18. Don’t Buy Everything You Want.

This one may seem like it’s the same advice as tip number seventeen, but the reality is that understanding that you don’t need everything that you want and taking the hard right turn to deciding that you’re not going to buy everything that you want are two different things. The more important step is reaching the understanding of want versus need, but the more difficult step is simply saying no to things that you want. We think a good idea is to go through an exercise of asking yourself why you want something.  Is it because it is, in some way, actually going to improve your quality of life? Some purchases really will do that. Or is it because you’re buying it to fill an emotional hole or feel better about yourself or just because a commercial is telling you to? If deciding why you want something isn’t for a healthy reason (and we think are you smart enough to determine what’s a healthy reason and what’s not), then it can quickly become easier to just say no to it.

19. Embrace Quality Instead of Quantity.

The purpose of the consumer machine is to keep you purchasing. But trust us when we say that it’s better to save up for one quality purchase that will last you for years than to head into a big box store for cheap clothing and home accessories each week. Aside from the social and environmental implications of buying inferior goods, you’ll also end up spending more over time. When you need to replace a shirt every three months instead of every three years, the dollars and cents add up. Instead of purchasing what you want in small quantities, save up for what you need. And what you need are purchasing solutions that are crafted for quality instead of quantity. They may cost more, but you’ll be breaking an important consumer machine habit of repeat low-quality purchases.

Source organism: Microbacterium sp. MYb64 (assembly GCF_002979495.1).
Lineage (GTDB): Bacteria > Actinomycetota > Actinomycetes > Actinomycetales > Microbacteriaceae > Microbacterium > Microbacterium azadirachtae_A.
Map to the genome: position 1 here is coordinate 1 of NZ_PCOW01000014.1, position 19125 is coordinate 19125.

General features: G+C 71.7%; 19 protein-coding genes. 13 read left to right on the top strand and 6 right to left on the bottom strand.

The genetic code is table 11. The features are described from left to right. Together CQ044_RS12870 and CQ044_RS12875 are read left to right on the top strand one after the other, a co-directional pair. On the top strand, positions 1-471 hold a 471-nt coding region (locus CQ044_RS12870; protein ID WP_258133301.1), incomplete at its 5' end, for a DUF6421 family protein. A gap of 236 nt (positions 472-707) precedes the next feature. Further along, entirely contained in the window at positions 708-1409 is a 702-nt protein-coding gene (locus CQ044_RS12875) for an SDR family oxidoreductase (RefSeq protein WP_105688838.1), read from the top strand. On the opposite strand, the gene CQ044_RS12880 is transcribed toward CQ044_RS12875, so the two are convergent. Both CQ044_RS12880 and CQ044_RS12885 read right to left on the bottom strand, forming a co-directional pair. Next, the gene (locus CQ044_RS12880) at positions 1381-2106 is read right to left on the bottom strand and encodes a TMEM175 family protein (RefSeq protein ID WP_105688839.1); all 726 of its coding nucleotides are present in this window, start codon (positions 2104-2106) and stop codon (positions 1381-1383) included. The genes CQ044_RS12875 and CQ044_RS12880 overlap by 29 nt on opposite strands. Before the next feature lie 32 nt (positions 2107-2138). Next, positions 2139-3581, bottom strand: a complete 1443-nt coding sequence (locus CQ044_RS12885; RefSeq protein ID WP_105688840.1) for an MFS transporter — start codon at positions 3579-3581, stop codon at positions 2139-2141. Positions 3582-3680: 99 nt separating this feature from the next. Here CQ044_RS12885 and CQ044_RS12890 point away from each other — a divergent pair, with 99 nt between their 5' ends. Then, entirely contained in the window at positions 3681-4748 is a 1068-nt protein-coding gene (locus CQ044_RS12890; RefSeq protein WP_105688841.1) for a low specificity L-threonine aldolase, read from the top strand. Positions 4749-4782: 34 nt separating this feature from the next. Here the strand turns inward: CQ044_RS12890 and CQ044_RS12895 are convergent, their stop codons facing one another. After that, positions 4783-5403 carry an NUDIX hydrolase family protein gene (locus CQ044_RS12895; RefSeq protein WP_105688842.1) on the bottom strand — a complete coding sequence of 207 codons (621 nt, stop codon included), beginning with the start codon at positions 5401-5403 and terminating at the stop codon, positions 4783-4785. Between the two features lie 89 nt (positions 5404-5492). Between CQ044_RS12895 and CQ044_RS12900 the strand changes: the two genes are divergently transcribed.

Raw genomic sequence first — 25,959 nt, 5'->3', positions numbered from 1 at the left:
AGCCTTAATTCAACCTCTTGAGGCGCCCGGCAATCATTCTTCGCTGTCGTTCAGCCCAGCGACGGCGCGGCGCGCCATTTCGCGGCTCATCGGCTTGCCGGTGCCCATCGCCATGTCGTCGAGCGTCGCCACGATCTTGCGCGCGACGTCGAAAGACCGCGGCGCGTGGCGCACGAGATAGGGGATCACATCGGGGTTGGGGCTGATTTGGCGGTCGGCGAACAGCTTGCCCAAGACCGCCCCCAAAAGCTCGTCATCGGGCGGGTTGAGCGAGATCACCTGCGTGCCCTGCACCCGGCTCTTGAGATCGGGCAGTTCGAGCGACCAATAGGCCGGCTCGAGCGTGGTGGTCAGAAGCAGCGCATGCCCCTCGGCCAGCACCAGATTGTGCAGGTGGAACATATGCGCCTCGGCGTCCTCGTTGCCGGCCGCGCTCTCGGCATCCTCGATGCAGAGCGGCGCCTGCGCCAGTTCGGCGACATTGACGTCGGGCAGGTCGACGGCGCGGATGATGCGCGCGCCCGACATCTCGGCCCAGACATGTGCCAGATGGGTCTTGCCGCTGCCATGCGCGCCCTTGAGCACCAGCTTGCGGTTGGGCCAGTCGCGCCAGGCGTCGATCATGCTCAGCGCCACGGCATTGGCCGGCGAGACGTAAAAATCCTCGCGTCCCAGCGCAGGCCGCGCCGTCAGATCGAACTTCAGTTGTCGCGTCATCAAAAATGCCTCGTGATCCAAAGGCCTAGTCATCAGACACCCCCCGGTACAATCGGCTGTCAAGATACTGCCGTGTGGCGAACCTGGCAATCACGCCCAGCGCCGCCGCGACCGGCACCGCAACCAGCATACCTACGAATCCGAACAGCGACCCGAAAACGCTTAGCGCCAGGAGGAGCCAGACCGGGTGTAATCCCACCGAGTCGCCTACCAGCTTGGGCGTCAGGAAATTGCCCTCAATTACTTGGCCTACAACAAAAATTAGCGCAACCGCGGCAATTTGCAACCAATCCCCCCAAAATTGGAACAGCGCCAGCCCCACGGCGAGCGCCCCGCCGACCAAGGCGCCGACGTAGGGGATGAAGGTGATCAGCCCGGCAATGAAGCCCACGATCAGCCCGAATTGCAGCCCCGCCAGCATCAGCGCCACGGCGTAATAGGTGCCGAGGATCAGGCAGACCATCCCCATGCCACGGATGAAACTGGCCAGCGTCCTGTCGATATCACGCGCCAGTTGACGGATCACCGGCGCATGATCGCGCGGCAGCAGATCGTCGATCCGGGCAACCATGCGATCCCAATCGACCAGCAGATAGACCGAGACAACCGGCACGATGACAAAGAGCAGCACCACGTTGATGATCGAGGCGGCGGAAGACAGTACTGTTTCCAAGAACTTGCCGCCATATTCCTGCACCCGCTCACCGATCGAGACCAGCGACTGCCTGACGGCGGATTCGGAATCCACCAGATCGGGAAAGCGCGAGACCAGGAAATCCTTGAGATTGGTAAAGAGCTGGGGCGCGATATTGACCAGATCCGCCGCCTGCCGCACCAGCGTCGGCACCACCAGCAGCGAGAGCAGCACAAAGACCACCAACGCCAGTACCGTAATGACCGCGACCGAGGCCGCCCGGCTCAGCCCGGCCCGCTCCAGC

20. Refuse to Give Up.

This is probably the most important piece of advice that we can give you! Never give up! Breaking away from the influence of the consumer machine can be challenging. After all, media and societal messages about consumerism and the importance of “stuff” are ubiquitous in western culture. Much like trying to break any habit, you’re going to backslide and have moments of weakness. You’re also going to feel deprived of things that you want at points. It’s a learning curve to finding the satisfaction of not relying on “stuff” for happiness. Don’t give up, be strong. Changing anything about yourself is hard, but in this case there’s almost no way to easily separate yourself out from your enabler because your enabler is almost all of society! Persevere – believe us when we say it’s worth it. There’s fulfillment to be found out there in life once you realize it’s not contained in a packaged box in a store.

Did you miss our previous tips on taking back power from the consumer machine? Start your journey here and work your way through.

Related Information

Why the Power Always Lies with the (Post)Consumer

Facts About Big Box Stores

What is Consumer Season?